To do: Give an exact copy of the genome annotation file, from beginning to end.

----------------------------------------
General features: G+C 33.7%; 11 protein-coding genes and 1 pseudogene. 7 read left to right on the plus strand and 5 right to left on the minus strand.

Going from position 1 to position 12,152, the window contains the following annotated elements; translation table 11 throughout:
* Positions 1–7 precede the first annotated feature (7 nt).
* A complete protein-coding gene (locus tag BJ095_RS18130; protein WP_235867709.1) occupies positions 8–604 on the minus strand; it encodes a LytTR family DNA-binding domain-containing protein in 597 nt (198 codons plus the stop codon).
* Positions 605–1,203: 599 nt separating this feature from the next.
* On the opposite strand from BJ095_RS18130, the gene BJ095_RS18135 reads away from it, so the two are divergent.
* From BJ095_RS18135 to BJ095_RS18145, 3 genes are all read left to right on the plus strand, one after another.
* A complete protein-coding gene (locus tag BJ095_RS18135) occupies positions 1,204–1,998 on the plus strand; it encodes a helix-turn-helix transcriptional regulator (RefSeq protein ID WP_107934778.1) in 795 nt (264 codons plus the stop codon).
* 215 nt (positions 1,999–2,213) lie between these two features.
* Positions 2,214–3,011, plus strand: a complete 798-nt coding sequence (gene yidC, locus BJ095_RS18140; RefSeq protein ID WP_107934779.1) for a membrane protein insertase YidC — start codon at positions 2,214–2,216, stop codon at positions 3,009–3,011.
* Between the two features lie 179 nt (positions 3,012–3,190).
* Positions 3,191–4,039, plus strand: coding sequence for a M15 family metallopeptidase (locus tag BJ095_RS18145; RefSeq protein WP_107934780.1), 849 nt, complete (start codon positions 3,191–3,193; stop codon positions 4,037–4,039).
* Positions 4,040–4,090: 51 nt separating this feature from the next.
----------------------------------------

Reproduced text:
General features: G+C 33.7%; 11 protein-coding genes and 1 pseudogene. 7 read left to right on the plus strand and 5 right to left on the minus strand.

Going from position 1 to position 12,152, the window contains the following annotated elements; translation table 11 throughout:
* Positions 1–7 precede the first annotated feature (7 nt).
* A complete protein-coding gene (locus tag BJ095_RS18130; protein WP_235867709.1) occupies positions 8–604 on the minus strand; it encodes a LytTR family DNA-binding domain-containing protein in 597 nt (198 codons plus the stop codon).
* Positions 605–1,203: 599 nt separating this feature from the next.
* On the opposite strand from BJ095_RS18130, the gene BJ095_RS18135 reads away from it, so the two are divergent.
* From BJ095_RS18135 to BJ095_RS18145, 3 genes are all read left to right on the plus strand, one after another.
* A complete protein-coding gene (locus tag BJ095_RS18135) occupies positions 1,204–1,998 on the plus strand; it encodes a helix-turn-helix transcriptional regulator (RefSeq protein ID WP_107934778.1) in 795 nt (264 codons plus the stop codon).
* 215 nt (positions 1,999–2,213) lie between these two features.
* Positions 2,214–3,011, plus strand: a complete 798-nt coding sequence (gene yidC, locus BJ095_RS18140; RefSeq protein ID WP_107934779.1) for a membrane protein insertase YidC — start codon at positions 2,214–2,216, stop codon at positions 3,009–3,011.
* Between the two features lie 179 nt (positions 3,012–3,190).
* Positions 3,191–4,039, plus strand: coding sequence for a M15 family metallopeptidase (locus tag BJ095_RS18145; RefSeq protein WP_107934780.1), 849 nt, complete (start codon positions 3,191–3,193; stop codon positions 4,037–4,039).
* Positions 4,040–4,090: 51 nt separating this feature from the next.